How long should coughs and runny noses last?
© 2013 Roy Benaroch, MD
Many sick visits to primary care docs, like me, are driven by just a handful of complaints, all typically caused by viral upper respiratory infections (URIs): cough, congestion, and runny noses. How long should parents expect ordinary cold symptoms to last?
Longer than you’d think.
The British Medical Journal this month published a wonderful article, titled “Duration of symptoms of respiratory tract infections in children: systematic review. They found 48 studies of the symptoms of URIs which included systematic tracking of system duration. Only placebos or over-the-counter remedies were included—they did not include any patients treated with antibiotics. From pooling the information from all of these studies, they found that:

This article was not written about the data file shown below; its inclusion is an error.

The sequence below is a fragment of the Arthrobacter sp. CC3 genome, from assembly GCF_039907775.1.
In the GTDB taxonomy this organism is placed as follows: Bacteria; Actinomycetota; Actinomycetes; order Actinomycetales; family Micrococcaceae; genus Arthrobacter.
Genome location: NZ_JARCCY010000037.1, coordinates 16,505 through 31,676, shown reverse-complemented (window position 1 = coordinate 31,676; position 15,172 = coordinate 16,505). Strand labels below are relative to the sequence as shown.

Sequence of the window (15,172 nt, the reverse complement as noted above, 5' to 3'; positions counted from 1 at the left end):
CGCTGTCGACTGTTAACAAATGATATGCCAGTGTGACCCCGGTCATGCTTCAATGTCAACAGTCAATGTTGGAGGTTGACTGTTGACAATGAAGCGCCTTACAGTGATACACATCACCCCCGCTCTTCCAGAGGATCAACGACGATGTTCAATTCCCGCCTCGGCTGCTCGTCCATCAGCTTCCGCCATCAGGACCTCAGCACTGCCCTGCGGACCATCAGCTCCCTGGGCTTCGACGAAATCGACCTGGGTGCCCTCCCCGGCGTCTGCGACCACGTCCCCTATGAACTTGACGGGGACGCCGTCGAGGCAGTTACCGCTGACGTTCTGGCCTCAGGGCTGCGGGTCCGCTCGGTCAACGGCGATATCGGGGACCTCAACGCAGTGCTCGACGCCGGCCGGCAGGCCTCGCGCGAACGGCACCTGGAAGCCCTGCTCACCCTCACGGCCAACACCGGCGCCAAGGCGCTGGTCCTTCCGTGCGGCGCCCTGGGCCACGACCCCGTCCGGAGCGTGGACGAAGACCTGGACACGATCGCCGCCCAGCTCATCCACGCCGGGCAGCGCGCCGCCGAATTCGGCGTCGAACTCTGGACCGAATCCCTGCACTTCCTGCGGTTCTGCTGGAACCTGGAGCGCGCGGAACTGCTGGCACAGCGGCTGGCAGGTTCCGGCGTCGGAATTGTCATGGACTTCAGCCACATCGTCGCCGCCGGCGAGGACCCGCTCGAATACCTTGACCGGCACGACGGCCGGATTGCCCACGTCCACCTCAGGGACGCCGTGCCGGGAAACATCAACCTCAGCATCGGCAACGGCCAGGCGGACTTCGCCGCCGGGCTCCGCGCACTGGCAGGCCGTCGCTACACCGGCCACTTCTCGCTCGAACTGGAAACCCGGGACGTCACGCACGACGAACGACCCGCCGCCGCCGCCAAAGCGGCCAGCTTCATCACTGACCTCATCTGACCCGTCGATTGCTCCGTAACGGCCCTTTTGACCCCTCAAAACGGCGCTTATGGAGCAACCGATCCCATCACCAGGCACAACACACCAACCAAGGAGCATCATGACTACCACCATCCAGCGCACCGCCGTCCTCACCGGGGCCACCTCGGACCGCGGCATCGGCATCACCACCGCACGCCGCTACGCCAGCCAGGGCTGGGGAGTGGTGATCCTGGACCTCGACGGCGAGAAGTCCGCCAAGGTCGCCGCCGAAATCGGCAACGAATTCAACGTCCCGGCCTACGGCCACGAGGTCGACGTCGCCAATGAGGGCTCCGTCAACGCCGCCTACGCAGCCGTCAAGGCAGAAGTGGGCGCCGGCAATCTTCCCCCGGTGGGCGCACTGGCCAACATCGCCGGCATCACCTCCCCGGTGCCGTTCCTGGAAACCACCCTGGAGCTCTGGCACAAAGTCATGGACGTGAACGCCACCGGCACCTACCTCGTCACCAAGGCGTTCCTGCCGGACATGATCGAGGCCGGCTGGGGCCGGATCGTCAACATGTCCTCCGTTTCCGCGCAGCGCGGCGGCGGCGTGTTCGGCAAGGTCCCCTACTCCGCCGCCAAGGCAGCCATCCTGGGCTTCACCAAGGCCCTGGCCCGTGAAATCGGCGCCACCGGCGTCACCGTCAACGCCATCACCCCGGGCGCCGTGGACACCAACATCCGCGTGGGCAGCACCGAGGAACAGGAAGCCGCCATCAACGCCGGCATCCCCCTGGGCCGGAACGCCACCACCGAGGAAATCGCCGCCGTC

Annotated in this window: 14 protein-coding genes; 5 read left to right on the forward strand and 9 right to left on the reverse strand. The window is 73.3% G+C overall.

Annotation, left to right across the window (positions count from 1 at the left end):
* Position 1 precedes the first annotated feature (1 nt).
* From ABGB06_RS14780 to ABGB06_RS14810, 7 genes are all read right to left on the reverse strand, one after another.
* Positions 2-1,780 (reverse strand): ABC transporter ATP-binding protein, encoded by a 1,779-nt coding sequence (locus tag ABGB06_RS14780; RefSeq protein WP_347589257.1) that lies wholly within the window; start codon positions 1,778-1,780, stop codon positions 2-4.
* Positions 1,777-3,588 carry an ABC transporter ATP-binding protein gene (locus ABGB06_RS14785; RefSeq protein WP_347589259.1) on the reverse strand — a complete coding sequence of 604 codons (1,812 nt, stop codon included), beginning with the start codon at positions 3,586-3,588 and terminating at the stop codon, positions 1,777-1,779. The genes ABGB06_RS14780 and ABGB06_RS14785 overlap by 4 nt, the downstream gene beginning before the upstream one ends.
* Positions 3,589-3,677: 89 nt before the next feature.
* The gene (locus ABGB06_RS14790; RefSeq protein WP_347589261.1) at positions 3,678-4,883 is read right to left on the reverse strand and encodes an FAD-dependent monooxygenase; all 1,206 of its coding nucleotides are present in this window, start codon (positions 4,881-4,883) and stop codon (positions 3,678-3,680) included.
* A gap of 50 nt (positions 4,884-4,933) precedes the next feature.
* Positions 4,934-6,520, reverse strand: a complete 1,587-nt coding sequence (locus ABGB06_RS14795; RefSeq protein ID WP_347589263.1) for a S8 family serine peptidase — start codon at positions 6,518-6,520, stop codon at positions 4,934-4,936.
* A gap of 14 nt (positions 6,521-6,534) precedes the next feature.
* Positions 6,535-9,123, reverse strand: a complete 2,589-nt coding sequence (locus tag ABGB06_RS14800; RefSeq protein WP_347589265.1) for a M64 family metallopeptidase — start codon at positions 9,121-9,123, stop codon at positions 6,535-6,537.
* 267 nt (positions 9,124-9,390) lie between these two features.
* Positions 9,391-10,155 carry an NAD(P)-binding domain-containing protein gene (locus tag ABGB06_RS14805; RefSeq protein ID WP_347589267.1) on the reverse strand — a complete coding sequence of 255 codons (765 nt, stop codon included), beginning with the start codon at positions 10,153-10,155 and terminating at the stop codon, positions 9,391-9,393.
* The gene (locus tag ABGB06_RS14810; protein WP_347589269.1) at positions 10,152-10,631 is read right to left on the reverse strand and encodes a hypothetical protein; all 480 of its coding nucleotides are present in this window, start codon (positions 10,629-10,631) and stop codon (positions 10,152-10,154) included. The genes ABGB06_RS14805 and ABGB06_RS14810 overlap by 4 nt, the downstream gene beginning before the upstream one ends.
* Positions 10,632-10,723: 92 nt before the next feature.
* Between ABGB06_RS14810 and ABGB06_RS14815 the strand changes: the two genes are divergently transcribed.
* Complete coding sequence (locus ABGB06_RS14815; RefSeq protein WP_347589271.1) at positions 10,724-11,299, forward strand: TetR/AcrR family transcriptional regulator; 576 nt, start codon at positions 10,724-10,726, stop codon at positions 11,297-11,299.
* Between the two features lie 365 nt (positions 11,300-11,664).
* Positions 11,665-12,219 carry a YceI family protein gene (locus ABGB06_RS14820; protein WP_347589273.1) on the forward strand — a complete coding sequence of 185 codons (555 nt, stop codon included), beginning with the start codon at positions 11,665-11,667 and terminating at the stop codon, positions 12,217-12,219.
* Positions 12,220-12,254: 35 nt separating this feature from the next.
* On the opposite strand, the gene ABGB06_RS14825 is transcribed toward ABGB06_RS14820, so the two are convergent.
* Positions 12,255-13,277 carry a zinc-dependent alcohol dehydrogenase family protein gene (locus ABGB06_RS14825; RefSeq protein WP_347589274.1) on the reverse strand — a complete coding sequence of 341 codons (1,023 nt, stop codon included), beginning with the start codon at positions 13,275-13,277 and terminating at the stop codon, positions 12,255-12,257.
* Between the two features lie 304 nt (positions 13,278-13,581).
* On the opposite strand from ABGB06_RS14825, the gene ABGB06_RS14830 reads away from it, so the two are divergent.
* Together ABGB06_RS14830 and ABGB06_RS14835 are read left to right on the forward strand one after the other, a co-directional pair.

- Cough usually lasted at least 10 days (that is, 50% of kids with cough were still coughing after day 10). Cough resolved in 90% of patients by day 25—meaning that 1 in 10 children were still coughing at day 26, almost 4 weeks after the start of the cold.
- Common cold nasal symptoms resolved by day 10 in 50% of children. 90% were better by day 15.
So: ordinary colds, just ordinary viruses we all get, cause symptoms that typically last a couple of weeks, with the cough often lingering even longer. The old joke ought to be rewritten: without this prescription, your cold will last two weeks. With it, it’ll only last 14 days.
If you or your child has an icky cold, you might be tempted to see your doctor after a few days or a week. It’s probably better to wait longer—save yourself a visit, and you’ll be less likely to end up on an antibiotic that won’t do you any good anyway.